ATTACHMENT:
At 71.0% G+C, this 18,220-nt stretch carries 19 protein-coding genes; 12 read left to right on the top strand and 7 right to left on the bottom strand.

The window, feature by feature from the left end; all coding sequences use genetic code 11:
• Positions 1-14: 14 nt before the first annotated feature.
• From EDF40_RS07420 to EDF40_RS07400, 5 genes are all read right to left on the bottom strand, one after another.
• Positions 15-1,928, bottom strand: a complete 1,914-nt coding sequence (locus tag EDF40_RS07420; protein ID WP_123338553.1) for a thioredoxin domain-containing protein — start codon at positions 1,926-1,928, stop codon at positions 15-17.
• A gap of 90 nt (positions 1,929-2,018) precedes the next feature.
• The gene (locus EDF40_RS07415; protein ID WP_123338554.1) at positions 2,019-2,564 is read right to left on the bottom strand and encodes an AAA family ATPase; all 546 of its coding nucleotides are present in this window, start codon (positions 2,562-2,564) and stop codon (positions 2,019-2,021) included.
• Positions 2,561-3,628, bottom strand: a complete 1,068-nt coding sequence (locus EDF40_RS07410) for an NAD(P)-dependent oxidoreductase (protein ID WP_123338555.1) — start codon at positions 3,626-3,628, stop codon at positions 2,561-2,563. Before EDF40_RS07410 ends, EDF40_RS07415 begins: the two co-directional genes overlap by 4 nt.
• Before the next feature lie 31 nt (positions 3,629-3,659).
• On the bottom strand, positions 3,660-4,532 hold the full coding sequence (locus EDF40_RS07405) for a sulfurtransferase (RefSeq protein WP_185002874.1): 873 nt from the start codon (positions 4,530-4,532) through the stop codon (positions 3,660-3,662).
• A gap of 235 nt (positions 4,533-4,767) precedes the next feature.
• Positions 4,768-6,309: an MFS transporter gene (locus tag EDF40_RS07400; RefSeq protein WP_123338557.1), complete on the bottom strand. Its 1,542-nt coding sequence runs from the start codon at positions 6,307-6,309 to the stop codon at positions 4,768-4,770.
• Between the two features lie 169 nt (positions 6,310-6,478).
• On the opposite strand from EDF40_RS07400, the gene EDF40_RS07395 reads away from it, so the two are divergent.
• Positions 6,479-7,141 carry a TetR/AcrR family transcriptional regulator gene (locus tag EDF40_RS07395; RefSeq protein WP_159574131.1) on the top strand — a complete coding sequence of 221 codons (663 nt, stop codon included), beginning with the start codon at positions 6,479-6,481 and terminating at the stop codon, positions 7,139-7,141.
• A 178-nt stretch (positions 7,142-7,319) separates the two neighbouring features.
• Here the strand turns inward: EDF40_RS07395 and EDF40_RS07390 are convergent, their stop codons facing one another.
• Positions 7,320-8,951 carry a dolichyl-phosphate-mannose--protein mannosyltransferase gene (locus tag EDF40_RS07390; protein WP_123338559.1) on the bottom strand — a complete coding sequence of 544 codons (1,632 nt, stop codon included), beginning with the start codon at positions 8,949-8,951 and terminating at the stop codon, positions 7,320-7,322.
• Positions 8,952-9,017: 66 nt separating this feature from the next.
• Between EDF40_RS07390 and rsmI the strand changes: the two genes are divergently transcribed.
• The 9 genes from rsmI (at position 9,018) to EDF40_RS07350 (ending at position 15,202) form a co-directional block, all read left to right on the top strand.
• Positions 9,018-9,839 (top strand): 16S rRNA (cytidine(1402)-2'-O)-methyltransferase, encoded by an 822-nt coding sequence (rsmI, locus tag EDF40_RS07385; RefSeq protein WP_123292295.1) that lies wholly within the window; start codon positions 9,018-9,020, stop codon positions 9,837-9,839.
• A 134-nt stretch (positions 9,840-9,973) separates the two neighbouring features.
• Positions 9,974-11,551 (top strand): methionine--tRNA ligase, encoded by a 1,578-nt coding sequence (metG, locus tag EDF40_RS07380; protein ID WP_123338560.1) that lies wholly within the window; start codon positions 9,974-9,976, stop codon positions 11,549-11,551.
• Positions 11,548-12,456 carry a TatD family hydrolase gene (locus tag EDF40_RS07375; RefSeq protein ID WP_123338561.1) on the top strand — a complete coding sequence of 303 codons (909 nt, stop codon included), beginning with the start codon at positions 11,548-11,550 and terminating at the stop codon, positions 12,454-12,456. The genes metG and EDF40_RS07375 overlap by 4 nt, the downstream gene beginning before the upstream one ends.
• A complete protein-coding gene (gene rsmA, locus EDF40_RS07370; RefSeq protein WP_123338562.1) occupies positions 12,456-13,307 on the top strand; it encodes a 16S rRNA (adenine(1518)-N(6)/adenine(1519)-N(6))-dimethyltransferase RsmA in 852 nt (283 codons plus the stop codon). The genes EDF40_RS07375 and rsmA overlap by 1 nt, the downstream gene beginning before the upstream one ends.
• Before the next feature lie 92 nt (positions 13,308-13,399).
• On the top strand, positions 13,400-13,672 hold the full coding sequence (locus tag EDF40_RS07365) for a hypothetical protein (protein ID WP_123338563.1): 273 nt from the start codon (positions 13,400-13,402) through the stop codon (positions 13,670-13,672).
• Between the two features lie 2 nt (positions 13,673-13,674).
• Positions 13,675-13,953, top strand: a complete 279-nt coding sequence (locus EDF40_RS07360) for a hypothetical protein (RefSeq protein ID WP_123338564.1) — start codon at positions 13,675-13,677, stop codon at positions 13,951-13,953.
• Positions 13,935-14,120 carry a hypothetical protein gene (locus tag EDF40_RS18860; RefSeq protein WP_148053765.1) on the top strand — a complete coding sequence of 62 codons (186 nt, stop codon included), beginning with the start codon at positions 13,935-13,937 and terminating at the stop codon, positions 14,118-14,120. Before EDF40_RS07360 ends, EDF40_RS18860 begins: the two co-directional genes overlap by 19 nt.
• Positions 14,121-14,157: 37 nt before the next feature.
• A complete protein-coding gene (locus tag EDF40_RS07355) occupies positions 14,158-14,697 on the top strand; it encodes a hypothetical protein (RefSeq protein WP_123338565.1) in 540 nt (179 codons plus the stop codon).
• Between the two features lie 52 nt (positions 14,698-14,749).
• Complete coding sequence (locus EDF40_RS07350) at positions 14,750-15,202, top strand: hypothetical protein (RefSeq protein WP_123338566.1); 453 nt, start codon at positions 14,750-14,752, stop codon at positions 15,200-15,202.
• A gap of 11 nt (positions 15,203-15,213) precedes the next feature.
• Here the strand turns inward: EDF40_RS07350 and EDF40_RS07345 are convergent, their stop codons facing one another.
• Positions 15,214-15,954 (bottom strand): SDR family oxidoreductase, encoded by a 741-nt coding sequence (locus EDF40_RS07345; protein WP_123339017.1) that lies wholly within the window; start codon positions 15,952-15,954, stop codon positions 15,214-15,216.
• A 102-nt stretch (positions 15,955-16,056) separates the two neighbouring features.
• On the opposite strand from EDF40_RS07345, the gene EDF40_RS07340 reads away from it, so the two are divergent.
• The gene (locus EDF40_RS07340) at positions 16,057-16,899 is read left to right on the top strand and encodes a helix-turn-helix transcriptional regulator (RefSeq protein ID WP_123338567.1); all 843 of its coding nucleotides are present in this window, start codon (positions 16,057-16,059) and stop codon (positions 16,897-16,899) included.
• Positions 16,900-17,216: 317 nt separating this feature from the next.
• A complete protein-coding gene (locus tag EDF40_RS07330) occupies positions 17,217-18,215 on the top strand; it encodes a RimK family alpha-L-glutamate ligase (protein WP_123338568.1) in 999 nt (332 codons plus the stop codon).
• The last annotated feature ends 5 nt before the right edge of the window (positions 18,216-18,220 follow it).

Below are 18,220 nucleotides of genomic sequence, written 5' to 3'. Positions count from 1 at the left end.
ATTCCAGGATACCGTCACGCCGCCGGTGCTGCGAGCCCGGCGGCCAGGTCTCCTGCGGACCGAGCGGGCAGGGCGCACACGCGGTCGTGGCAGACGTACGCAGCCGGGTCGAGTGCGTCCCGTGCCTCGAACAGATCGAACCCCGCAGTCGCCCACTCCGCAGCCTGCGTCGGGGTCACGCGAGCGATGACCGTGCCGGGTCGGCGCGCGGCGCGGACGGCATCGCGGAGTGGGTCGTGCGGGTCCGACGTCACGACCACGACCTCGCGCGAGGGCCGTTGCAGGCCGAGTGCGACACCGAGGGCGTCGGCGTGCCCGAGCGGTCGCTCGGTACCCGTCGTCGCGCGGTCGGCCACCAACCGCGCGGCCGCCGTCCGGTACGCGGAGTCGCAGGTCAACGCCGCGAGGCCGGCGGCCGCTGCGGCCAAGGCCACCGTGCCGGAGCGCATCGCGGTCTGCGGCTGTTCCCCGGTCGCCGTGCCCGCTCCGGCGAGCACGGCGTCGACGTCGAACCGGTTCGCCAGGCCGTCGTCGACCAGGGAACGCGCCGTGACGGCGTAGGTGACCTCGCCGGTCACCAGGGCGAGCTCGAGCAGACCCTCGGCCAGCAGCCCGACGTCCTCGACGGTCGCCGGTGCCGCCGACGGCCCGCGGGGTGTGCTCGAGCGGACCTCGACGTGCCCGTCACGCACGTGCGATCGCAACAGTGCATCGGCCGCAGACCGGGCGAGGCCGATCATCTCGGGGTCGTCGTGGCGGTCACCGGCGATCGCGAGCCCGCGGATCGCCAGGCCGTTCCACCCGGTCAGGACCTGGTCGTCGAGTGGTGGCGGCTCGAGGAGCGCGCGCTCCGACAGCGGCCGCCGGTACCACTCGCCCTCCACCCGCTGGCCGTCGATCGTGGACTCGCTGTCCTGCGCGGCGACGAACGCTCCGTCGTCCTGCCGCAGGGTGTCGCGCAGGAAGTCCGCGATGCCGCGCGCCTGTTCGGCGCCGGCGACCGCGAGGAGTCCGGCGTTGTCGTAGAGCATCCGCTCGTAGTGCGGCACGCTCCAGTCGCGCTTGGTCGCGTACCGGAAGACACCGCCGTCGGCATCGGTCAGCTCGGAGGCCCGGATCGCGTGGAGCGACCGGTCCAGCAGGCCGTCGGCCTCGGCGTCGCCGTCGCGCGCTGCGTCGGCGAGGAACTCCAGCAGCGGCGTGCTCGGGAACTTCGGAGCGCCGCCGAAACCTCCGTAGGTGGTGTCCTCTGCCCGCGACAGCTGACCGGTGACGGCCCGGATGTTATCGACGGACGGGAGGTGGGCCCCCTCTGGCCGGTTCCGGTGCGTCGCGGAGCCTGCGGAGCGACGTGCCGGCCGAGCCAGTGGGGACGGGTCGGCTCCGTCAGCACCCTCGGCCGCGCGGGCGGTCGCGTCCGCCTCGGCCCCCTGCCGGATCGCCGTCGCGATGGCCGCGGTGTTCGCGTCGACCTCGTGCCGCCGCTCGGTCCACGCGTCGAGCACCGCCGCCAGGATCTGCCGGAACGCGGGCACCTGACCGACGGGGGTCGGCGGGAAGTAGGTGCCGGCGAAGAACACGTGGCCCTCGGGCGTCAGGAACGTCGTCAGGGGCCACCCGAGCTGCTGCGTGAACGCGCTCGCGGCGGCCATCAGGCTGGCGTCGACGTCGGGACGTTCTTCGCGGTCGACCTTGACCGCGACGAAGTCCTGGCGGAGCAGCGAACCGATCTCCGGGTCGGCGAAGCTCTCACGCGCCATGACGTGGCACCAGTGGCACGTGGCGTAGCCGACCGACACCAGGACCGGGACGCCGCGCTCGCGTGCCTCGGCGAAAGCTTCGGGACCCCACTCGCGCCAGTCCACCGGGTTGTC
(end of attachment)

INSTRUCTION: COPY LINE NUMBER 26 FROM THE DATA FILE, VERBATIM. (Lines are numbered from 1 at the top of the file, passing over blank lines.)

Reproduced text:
• A complete protein-coding gene (gene rsmA, locus EDF40_RS07370; RefSeq protein WP_123338562.1) occupies positions 12,456-13,307 on the top strand; it encodes a 16S rRNA (adenine(1518)-N(6)/adenine(1519)-N(6))-dimethyltransferase RsmA in 852 nt (283 codons plus the stop codon). The genes EDF40_RS07375 and rsmA overlap by 1 nt, the downstream gene beginning before the upstream one ends.